(ll. 1-17) Bright-eyed Muses, tell of the Tyndaridae, the Sons of Zeus, glorious children of neat-ankled Leda, Castor the tamer of horses, and blameless Polydeuces. When Leda had lain with the dark-clouded Son of Cronos, she bare them beneath the peak of the great hill Taygetus, — children who are delivers of men on earth and of swift-going ships when stormy gales rage over the ruthless sea. Then the shipmen call upon the sons of great Zeus with vows of white lambs, going to the forepart of the prow; but the strong wind and the waves of the sea lay the ship under water, until suddenly these two are seen darting through the air on tawny wings. Forthwith they allay the blasts of the cruel winds and still the waves upon the surface of the white sea: fair signs are they and deliverance from toil. And when the shipmen see them they are glad and have rest from their pain and labour.
(ll. 18-19) Hail, Tyndaridae, riders upon swift horses! Now I will remember you and another song also.
(1) ll. 1-9 are preserved by Diodorus Siculus iii.
66. 3; ll.
10-21 are extant only in M.
(2) Dionysus, after his untimely birth from Semele, was sewn
into the thigh of Zeus.
(3) sc. Semele. Zeus is here speaking.
(4) The reference is apparently to something in the body of the
hymn, now lost.
(5) The Greeks feared to name Pluto directly and mentioned him
by one of many descriptive titles, such as `Host of Many’:
compare the Christian use of O DIABOLOS or our `Evil One’.
(6) Demeter chooses the lowlier seat, supposedly as being more
suitable to her assumed condition, but really because in her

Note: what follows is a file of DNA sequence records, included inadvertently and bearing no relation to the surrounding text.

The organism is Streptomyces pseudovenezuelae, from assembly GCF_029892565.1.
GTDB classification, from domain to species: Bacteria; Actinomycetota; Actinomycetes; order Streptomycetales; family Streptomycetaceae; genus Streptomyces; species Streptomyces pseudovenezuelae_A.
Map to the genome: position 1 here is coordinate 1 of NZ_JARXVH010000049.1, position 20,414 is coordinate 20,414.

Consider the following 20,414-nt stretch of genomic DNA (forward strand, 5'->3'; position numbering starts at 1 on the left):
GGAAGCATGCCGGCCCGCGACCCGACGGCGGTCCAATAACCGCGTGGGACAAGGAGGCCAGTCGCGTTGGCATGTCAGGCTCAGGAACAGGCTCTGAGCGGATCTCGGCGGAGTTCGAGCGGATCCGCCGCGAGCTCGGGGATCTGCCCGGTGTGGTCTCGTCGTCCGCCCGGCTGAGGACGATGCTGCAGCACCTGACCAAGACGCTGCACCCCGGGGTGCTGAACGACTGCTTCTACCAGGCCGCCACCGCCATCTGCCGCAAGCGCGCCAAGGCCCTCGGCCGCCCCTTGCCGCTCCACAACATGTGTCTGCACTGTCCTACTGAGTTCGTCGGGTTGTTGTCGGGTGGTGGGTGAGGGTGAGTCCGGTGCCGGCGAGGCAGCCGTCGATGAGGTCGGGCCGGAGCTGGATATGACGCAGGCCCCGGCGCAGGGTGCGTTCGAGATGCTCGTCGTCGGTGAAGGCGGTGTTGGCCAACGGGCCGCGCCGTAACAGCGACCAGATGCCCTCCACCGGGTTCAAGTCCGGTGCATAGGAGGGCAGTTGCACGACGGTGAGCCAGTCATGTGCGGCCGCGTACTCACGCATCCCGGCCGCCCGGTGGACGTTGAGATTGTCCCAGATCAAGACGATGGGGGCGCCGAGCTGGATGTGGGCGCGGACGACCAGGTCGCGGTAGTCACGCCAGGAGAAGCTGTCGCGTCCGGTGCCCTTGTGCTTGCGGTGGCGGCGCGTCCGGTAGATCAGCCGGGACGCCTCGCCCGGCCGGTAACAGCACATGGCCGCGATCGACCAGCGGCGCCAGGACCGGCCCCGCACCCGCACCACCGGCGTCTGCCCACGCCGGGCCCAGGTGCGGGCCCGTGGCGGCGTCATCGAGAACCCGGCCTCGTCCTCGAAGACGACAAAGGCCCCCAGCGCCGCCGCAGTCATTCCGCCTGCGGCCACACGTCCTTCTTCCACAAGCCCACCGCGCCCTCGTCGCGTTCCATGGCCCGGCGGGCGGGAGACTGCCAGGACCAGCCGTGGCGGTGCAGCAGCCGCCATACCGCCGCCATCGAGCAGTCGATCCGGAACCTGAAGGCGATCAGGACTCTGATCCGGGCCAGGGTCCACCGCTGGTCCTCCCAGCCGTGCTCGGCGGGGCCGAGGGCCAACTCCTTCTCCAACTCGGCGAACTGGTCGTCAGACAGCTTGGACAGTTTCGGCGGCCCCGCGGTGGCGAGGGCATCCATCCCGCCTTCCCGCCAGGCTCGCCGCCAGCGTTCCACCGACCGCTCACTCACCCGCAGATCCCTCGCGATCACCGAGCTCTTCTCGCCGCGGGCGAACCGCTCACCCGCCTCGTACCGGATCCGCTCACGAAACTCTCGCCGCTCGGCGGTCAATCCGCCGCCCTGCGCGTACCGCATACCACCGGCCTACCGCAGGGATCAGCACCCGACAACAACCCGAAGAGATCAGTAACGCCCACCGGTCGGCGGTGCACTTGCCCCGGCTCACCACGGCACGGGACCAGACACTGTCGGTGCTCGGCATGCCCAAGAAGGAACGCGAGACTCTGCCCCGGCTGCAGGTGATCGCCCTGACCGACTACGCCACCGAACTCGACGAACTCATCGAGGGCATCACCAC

sorrow she refuses all comforts.
(7) An act of communion — the drinking of the potion here
described — was one of the most important pieces of ritual
in the Eleusinian mysteries, as commemorating the sorrows of
(8) Undercutter and Woodcutter are probably popular names (after
the style of Hesiod’s `Boneless One’) for the worm thought
to be the cause of teething and toothache.
(9) The list of names is taken — with five additions — from
Hesiod, “Theogony” 349 ff.: for their general significance
see note on that passage.
(10) Inscriptions show that there was a temple of Apollo
Delphinius (cp. ii. 495-6) at Cnossus and a Cretan month
bearing the same name.
(11) sc. that the dolphin was really Apollo.
(12) The epithets are transferred from the god to his altar
`Overlooking’ is especially an epithet of Zeus, as in
Apollonius Rhodius ii. 1124.
(13) Pliny notices the efficacy of the flesh of a tortoise
against withcraft. In “Geoponica” i. 14. 8 the living
tortoise is prescribed as a charm to preserve vineyards from